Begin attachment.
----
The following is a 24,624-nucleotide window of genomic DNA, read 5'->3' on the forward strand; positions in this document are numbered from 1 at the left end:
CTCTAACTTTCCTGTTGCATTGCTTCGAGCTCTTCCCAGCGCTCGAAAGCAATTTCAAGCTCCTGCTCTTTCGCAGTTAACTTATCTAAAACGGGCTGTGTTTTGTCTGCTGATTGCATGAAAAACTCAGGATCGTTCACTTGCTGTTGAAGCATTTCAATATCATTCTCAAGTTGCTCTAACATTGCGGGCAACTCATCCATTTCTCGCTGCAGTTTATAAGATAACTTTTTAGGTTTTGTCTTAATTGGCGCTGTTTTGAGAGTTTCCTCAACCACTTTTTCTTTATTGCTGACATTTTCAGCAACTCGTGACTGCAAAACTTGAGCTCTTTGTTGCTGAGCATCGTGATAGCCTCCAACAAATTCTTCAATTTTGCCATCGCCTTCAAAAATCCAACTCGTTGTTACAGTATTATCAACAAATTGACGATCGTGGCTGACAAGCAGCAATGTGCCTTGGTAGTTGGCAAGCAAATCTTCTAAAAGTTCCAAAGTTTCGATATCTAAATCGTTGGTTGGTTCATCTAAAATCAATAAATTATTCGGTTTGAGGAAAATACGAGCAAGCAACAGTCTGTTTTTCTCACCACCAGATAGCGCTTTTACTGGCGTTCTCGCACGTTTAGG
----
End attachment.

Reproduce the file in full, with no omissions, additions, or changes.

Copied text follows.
The following is a 24,624-nucleotide window of genomic DNA, read 5'->3' on the forward strand; positions in this document are numbered from 1 at the left end:
CTCTAACTTTCCTGTTGCATTGCTTCGAGCTCTTCCCAGCGCTCGAAAGCAATTTCAAGCTCCTGCTCTTTCGCAGTTAACTTATCTAAAACGGGCTGTGTTTTGTCTGCTGATTGCATGAAAAACTCAGGATCGTTCACTTGCTGTTGAAGCATTTCAATATCATTCTCAAGTTGCTCTAACATTGCGGGCAACTCATCCATTTCTCGCTGCAGTTTATAAGATAACTTTTTAGGTTTTGTCTTAATTGGCGCTGTTTTGAGAGTTTCCTCAACCACTTTTTCTTTATTGCTGACATTTTCAGCAACTCGTGACTGCAAAACTTGAGCTCTTTGTTGCTGAGCATCGTGATAGCCTCCAACAAATTCTTCAATTTTGCCATCGCCTTCAAAAATCCAACTCGTTGTTACAGTATTATCAACAAATTGACGATCGTGGCTGACAAGCAGCAATGTGCCTTGGTAGTTGGCAAGCAAATCTTCTAAAAGTTCCAAAGTTTCGATATCTAAATCGTTGGTTGGTTCATCTAAAATCAATAAATTATTCGGTTTGAGGAAAATACGAGCAAGCAACAGTCTGTTTTTCTCACCACCAGATAGCGCTTTTACTGGCGTTCTCGCACGTTTAGG